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20th May 2024

Martin Lewis issues urgent warning to unmarried couples who live together

Charlie Herbert

Martin lewis unmarried couple advice

The Money Saving Expert had advice for unmarried couples

Martin Lewis has issued a warning to any couples who are living together but are not married.

With marriage rates down and cohabiting up, more and more couples are living together whilst not married.

However, the Money Saving Expert has a word of warning for any unmarried couples living under the same roof.

It’s all to do with the lack of legal protection unmarried couples have should the worse happen to one of you.

Speaking on Tuesday’s (November 21) edition of The Martin Lewis Money Show Live, he explained that if either you or your partner were to die, the situation over inheritance would be in the hands of the government if you weren’t married.

Lewis said: “If you’ve got assets, do a will, that way you decide where the money goes.

“A special point to anyone who is co-habiting, you’re not married, you’re not a civil partner.

“If you have been living together for 30 years and you’ve got nine children, it still means nothing in the law when it comes to a will. Your partner wouldn’t get anything.”

He also urged married couples to make sure they knew what was in their will, particularly if they were with a new partner after having separated from their spouse.

Lewis explained that if you had been married to one person but separated and then entered a relationship with someone else, then an old will from your marriage leaving it all to your spouse would leave your new partner with nothing.

In England, Wales and Northern Ireland, getting married automatically revokes a will making it no longer valid.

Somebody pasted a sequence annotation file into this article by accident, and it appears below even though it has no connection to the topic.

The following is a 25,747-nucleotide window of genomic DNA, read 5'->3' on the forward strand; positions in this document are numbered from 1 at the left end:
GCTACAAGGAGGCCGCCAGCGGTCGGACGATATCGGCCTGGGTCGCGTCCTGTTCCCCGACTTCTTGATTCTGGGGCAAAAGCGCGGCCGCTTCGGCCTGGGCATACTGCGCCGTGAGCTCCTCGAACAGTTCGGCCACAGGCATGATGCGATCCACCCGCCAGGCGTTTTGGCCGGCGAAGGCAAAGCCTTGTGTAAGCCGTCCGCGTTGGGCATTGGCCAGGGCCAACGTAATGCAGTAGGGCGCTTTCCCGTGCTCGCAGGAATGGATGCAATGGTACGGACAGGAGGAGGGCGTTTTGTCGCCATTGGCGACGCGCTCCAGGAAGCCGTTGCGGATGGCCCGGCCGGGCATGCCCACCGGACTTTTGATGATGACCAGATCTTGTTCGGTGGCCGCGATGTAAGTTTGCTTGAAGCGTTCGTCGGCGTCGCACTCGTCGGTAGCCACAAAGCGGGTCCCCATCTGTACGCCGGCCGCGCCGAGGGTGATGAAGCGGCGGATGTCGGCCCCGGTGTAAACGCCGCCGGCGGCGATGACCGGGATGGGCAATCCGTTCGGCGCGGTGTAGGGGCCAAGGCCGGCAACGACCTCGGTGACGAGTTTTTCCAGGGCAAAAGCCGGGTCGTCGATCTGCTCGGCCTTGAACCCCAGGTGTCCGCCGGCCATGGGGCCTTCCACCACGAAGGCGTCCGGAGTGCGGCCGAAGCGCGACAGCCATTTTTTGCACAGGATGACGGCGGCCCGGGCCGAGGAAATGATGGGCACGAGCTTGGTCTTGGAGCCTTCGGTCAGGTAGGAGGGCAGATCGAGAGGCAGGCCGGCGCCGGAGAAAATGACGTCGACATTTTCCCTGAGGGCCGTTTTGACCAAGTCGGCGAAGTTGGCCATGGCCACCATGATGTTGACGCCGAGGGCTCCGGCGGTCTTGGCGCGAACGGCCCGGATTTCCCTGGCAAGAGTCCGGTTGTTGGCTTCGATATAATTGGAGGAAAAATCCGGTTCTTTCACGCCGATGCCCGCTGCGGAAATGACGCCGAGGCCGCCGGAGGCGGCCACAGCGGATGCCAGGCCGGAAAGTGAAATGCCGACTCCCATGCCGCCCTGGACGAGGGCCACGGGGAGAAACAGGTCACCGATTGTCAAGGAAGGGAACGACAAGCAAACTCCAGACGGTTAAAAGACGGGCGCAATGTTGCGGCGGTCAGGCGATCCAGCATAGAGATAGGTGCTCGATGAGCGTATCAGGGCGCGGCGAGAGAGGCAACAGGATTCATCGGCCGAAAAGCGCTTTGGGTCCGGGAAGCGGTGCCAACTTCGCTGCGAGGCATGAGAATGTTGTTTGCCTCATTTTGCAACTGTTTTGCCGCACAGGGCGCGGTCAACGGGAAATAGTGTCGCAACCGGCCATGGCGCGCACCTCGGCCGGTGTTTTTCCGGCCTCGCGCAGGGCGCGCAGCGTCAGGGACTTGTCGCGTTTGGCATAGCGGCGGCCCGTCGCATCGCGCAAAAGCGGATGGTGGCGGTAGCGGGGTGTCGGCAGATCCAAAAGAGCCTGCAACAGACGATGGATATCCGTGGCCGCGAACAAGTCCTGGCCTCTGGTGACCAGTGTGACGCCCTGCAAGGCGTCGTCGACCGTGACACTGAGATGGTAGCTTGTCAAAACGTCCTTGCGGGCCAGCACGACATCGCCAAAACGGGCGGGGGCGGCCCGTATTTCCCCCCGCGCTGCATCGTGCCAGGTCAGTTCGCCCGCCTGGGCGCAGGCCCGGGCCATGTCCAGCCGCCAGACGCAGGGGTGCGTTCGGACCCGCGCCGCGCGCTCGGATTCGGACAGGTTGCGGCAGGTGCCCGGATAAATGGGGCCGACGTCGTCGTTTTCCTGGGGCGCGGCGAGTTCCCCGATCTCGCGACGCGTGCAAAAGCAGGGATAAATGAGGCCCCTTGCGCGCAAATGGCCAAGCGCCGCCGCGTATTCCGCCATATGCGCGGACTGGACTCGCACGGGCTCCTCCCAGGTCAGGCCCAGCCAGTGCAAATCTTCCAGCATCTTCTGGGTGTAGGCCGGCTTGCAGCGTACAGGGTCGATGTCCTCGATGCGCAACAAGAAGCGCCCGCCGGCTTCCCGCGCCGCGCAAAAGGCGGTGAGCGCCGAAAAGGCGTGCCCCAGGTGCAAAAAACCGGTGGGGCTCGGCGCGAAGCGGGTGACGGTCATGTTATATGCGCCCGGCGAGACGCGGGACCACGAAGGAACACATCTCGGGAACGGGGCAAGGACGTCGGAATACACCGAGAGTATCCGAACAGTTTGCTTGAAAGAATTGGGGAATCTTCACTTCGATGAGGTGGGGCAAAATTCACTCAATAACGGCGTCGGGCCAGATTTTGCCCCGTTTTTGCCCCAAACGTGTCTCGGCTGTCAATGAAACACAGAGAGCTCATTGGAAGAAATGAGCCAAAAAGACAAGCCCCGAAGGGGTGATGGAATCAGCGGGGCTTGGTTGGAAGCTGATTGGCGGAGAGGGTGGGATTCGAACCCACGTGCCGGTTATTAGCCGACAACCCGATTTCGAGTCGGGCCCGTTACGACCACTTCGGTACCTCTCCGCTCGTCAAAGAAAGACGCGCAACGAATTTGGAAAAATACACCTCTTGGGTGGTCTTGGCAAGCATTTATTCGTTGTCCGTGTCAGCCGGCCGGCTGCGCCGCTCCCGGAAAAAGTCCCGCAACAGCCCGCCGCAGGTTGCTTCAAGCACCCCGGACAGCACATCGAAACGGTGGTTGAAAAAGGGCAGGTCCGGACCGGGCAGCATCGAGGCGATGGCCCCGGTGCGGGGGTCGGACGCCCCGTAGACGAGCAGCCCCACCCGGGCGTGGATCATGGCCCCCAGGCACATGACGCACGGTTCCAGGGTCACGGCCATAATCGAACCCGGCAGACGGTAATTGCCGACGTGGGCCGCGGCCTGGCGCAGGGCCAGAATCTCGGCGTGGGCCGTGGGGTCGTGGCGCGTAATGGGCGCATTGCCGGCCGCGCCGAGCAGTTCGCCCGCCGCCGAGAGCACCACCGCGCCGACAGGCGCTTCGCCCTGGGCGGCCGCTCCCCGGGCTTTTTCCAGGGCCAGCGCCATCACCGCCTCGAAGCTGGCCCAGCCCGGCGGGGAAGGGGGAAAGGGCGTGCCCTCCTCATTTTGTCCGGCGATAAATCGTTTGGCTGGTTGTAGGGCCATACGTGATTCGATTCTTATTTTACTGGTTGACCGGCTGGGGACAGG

The financial expert explained: “It’s also important to note that wills everywhere but Scotland are revoked when you get married so if you had a will and you got married, you no longer have a will in most cases so you need to do one again

“Worth everybody being aware of that and also if your circumstances change and you’ve got a will from 20 years ago, leaving it to your ex husband or wife, you might want to change it and make sure it’s up-to-date.”

Dying without a will could also cause issues because you haven’t made clear what you want to pass on to those closest to you.

Lewis pointed out that procedures will vary based on the specific region within the United Kingdom where you reside.

He said: “Let’s say in England, the first £320,000 would go to your spouse, your husband or wife. And then the rest, the spouse would get half and the children would get half.

“And it’s not necessarily what you want which is why you do a will.”

So, make sure you have a will in place and if you do, double check that it’s up to date and still says what you want it to.

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